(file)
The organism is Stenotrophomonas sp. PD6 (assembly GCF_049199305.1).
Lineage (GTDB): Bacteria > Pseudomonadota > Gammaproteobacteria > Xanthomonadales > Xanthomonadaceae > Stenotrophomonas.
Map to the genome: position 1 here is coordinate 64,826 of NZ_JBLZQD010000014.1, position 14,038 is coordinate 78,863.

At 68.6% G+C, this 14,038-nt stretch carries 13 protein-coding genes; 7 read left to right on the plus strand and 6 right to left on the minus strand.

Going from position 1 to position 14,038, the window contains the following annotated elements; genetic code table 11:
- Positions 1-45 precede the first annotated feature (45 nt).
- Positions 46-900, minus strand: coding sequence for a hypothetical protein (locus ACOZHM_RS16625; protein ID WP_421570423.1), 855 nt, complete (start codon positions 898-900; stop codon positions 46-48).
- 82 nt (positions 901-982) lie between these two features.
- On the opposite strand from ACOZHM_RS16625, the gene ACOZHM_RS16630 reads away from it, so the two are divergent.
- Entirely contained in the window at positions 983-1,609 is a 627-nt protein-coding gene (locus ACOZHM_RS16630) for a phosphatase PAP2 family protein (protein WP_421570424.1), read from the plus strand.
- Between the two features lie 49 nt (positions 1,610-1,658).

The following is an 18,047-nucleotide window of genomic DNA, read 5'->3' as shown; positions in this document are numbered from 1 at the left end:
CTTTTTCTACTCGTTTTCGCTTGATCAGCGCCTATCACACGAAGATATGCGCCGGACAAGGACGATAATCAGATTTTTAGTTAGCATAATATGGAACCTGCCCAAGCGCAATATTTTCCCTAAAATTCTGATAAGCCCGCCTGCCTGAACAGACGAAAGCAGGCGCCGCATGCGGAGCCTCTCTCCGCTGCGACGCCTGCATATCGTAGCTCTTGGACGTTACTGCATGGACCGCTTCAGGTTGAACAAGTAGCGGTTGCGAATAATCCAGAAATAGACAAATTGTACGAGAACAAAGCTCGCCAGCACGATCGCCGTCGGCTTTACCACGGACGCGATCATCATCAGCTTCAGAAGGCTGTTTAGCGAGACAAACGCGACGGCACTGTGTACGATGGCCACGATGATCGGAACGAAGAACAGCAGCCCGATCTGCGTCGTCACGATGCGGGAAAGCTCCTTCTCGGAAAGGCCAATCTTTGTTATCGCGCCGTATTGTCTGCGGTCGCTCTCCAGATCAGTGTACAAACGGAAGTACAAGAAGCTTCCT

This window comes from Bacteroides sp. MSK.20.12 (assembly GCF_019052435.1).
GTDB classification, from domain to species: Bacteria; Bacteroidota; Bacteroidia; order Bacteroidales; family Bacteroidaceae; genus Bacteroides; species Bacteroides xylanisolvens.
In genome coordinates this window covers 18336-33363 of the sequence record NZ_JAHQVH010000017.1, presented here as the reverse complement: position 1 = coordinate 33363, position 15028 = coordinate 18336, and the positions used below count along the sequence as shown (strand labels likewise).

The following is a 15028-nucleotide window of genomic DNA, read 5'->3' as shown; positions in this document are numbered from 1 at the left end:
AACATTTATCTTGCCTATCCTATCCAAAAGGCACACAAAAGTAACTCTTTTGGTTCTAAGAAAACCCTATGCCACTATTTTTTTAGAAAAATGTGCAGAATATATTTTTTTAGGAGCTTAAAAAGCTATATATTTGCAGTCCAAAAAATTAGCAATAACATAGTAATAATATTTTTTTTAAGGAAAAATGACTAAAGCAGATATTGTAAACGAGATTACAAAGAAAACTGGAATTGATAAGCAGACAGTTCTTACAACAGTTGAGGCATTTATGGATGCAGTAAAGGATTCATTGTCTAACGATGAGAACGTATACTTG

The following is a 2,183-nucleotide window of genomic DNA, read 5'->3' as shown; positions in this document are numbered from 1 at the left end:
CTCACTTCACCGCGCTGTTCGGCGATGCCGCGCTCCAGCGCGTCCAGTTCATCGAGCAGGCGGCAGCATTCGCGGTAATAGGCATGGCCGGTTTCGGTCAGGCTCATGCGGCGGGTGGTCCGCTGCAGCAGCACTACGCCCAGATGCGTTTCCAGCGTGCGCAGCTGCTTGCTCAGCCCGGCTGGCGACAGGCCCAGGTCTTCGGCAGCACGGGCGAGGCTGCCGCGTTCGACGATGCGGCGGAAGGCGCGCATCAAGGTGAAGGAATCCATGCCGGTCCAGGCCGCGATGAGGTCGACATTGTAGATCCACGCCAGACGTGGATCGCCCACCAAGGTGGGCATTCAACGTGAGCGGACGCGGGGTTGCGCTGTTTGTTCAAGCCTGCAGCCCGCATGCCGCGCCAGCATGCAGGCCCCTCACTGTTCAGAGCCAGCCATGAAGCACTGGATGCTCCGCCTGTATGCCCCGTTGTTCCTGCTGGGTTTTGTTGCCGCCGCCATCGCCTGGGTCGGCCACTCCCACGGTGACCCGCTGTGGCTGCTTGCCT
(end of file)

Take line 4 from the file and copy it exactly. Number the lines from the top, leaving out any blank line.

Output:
At 68.6% G+C, this 14,038-nt stretch carries 13 protein-coding genes; 7 read left to right on the plus strand and 6 right to left on the minus strand.